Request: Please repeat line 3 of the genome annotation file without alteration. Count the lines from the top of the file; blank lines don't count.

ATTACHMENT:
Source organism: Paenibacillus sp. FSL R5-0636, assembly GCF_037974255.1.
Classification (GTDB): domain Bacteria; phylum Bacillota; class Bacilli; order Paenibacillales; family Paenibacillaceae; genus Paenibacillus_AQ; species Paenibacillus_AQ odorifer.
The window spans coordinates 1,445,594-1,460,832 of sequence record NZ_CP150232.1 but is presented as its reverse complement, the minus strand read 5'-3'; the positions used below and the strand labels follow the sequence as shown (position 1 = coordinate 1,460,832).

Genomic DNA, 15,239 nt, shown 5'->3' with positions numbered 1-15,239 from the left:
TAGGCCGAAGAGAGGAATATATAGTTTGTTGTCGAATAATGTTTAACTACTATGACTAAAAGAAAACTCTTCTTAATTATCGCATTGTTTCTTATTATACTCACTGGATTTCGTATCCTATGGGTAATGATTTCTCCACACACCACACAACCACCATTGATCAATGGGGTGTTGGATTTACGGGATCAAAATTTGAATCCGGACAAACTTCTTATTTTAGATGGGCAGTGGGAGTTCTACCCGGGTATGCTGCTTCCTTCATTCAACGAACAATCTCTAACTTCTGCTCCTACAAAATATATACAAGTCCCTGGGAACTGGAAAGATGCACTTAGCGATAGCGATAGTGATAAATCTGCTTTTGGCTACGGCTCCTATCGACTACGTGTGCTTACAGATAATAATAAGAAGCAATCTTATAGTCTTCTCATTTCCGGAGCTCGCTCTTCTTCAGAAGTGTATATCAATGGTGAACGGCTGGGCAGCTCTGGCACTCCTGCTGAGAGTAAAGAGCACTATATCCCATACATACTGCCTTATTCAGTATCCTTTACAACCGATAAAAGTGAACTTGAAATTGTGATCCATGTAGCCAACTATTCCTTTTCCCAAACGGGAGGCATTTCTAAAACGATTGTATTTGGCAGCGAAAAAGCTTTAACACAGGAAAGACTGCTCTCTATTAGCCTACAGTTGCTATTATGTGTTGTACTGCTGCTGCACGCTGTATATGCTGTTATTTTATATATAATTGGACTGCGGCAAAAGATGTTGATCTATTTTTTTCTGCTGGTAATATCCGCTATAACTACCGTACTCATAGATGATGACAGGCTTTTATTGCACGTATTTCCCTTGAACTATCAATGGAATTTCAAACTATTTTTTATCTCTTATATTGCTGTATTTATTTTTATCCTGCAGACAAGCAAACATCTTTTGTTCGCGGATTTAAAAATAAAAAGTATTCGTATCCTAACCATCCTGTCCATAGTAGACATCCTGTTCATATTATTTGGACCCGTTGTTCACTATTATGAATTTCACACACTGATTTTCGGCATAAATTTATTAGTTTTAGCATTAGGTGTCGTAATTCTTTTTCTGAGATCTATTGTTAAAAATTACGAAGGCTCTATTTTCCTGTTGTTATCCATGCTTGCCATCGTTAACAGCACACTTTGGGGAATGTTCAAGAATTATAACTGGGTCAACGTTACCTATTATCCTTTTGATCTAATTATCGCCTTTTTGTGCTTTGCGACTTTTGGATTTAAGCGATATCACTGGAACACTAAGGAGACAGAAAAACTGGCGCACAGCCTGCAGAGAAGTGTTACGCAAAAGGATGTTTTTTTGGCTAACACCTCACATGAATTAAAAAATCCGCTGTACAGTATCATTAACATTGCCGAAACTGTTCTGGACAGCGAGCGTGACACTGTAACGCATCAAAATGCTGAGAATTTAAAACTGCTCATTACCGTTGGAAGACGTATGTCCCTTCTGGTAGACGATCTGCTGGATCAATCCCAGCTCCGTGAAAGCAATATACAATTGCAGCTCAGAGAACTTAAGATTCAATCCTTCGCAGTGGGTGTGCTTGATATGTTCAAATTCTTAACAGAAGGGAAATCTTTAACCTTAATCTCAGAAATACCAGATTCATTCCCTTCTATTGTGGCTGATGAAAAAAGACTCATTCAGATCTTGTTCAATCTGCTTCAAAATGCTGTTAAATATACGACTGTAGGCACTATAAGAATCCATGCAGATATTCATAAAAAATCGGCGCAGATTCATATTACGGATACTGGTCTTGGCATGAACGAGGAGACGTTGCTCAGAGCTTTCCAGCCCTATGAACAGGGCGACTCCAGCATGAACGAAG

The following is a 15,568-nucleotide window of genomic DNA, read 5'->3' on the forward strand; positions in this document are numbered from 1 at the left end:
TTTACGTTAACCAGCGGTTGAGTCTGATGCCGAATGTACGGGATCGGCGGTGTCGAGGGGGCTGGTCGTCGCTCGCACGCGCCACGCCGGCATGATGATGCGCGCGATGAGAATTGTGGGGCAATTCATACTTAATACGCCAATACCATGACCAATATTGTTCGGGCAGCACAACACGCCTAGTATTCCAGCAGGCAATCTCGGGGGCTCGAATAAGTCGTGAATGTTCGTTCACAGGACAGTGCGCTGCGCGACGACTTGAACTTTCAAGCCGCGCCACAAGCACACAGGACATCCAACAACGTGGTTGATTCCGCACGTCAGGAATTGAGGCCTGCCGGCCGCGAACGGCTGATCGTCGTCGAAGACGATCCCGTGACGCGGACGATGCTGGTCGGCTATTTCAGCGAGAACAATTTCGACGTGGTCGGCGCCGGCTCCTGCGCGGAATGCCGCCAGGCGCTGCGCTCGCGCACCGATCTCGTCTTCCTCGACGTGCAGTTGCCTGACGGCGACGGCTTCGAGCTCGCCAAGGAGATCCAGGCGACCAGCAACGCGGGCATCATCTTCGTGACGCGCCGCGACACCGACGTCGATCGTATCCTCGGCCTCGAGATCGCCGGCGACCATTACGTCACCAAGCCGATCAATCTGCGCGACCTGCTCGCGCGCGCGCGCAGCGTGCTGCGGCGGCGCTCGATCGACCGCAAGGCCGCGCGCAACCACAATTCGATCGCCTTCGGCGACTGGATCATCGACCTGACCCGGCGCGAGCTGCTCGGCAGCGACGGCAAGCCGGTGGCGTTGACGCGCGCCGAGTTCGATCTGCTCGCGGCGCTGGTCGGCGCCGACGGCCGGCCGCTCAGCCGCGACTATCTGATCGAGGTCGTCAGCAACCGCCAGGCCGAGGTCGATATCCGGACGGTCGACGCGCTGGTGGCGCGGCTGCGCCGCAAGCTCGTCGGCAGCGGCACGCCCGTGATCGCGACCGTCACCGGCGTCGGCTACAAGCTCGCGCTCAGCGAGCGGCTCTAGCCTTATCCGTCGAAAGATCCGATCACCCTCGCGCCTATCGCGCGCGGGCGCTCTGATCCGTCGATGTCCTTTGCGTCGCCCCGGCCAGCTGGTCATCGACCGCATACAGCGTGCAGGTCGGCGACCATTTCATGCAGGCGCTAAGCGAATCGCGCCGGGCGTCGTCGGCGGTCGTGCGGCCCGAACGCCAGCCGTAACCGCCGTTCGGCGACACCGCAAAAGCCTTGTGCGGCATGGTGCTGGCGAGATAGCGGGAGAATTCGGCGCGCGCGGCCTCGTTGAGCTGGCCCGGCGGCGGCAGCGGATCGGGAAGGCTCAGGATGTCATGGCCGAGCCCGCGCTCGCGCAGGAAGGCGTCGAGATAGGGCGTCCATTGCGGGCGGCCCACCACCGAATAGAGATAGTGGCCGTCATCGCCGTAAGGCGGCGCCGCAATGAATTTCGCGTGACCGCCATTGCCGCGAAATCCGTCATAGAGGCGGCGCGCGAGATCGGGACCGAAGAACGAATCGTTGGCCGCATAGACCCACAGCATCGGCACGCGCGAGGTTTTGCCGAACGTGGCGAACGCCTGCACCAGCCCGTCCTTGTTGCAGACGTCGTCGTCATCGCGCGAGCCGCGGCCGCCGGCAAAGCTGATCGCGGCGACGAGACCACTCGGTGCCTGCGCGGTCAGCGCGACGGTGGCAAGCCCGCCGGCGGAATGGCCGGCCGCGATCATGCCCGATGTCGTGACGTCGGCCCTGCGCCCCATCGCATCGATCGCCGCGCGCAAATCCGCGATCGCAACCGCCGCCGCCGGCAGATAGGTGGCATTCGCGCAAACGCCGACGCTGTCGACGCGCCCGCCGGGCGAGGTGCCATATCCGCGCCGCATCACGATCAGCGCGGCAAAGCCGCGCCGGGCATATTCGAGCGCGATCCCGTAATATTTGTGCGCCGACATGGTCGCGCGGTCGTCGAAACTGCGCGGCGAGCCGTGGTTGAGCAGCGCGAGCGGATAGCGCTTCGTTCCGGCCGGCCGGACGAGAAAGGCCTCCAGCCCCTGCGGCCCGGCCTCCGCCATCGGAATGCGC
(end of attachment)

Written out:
The window spans coordinates 1,445,594-1,460,832 of sequence record NZ_CP150232.1 but is presented as its reverse complement, the minus strand read 5'-3'; the positions used below and the strand labels follow the sequence as shown (position 1 = coordinate 1,460,832).